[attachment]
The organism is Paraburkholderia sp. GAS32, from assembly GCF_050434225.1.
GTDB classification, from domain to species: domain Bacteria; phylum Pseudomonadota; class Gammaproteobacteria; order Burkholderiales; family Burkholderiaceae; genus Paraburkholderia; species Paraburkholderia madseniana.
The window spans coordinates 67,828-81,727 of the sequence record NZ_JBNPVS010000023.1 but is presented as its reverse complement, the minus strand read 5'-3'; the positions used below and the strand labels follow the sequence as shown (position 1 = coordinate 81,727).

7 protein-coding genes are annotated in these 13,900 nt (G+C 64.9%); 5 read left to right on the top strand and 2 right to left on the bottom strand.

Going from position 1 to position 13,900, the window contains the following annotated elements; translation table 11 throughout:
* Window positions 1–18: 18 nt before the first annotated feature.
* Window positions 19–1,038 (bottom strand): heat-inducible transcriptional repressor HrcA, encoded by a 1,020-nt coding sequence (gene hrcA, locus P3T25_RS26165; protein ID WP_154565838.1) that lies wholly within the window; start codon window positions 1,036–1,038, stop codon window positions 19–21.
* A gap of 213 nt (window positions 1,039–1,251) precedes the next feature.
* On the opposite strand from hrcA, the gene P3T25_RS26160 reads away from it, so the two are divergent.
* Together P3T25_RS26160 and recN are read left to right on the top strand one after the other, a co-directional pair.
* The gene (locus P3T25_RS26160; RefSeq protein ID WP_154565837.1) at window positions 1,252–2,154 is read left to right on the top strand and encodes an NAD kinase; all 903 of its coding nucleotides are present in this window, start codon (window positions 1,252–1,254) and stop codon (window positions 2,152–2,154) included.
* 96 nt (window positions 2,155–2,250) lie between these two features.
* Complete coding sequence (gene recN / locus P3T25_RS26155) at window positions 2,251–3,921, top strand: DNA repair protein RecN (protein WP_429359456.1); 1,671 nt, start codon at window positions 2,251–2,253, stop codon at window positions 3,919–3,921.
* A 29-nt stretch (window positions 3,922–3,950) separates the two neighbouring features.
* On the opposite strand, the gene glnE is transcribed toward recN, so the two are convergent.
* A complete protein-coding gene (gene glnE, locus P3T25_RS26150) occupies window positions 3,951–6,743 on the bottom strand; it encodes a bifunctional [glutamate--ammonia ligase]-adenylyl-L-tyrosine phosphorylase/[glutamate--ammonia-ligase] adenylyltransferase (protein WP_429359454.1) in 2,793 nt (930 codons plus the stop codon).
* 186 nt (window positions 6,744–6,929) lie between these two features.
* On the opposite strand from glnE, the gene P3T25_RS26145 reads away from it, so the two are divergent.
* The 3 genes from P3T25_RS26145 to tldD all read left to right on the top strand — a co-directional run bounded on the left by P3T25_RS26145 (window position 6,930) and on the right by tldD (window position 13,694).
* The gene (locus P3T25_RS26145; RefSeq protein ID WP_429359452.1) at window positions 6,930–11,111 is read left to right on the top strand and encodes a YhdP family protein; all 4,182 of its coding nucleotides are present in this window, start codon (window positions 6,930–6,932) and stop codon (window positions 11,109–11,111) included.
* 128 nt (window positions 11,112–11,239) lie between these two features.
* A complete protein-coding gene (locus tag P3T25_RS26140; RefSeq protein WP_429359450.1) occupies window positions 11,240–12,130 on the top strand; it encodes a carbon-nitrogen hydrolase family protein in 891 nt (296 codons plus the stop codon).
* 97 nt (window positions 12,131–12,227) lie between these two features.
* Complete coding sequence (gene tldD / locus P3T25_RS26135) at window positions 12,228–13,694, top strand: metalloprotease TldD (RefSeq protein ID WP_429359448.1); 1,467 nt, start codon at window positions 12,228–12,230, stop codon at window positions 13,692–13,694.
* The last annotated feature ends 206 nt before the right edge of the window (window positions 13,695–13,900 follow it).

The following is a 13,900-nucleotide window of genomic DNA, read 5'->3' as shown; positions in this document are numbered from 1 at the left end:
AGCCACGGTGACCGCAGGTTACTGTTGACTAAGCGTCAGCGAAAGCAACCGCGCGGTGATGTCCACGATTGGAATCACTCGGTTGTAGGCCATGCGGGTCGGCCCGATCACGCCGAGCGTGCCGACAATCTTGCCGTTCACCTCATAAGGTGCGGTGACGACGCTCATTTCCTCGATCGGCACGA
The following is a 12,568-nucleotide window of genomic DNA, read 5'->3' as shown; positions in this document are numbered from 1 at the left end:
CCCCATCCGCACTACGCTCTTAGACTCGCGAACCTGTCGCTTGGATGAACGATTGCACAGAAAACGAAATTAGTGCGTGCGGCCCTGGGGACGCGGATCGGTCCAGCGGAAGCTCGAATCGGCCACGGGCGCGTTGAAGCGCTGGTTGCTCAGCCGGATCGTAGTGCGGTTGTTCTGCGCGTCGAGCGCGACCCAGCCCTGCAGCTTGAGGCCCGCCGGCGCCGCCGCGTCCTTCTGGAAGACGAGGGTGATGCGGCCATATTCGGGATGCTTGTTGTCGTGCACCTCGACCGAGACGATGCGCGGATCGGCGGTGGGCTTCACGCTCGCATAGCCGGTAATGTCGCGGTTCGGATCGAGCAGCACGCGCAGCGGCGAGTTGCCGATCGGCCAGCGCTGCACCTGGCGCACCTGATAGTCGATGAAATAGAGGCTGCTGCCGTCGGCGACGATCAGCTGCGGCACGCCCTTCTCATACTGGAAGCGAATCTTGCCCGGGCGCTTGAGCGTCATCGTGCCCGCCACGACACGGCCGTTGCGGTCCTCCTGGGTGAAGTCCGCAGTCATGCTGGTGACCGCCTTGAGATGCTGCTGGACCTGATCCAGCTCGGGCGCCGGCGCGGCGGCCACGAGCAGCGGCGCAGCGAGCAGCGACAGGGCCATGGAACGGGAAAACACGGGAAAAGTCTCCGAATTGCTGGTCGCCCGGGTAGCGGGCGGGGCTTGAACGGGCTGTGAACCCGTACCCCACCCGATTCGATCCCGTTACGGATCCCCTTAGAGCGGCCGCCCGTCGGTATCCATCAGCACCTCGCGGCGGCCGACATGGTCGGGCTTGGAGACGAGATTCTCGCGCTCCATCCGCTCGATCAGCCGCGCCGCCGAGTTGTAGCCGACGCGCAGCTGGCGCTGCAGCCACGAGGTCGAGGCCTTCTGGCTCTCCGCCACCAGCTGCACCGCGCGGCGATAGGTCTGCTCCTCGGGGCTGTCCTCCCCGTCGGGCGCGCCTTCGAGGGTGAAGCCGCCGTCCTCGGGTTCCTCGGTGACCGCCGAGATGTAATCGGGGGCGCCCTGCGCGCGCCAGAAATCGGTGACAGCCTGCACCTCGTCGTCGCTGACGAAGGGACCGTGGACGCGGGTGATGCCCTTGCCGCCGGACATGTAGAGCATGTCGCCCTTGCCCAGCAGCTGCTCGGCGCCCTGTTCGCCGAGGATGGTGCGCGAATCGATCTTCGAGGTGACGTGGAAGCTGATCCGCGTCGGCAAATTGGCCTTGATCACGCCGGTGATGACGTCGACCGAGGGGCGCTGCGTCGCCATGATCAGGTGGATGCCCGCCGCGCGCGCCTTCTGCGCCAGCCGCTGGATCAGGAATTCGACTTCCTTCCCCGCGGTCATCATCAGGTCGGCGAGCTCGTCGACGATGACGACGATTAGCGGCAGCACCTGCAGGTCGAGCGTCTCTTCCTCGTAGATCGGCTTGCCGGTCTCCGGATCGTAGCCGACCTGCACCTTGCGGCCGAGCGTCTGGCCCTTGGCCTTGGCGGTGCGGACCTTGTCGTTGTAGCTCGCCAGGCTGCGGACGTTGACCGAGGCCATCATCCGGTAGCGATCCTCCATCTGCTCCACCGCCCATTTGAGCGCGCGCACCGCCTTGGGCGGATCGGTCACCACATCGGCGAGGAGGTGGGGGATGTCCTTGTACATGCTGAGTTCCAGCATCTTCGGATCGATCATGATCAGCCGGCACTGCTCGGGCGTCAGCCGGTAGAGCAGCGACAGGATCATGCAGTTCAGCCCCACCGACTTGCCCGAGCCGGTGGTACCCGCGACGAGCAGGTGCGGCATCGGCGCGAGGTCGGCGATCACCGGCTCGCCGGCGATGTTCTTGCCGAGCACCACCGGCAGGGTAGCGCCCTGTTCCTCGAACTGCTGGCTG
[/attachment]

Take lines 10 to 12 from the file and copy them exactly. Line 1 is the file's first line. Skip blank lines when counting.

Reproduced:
* Together P3T25_RS26160 and recN are read left to right on the top strand one after the other, a co-directional pair.
* The gene (locus P3T25_RS26160; RefSeq protein ID WP_154565837.1) at window positions 1,252–2,154 is read left to right on the top strand and encodes an NAD kinase; all 903 of its coding nucleotides are present in this window, start codon (window positions 1,252–1,254) and stop codon (window positions 2,152–2,154) included.
* 96 nt (window positions 2,155–2,250) lie between these two features.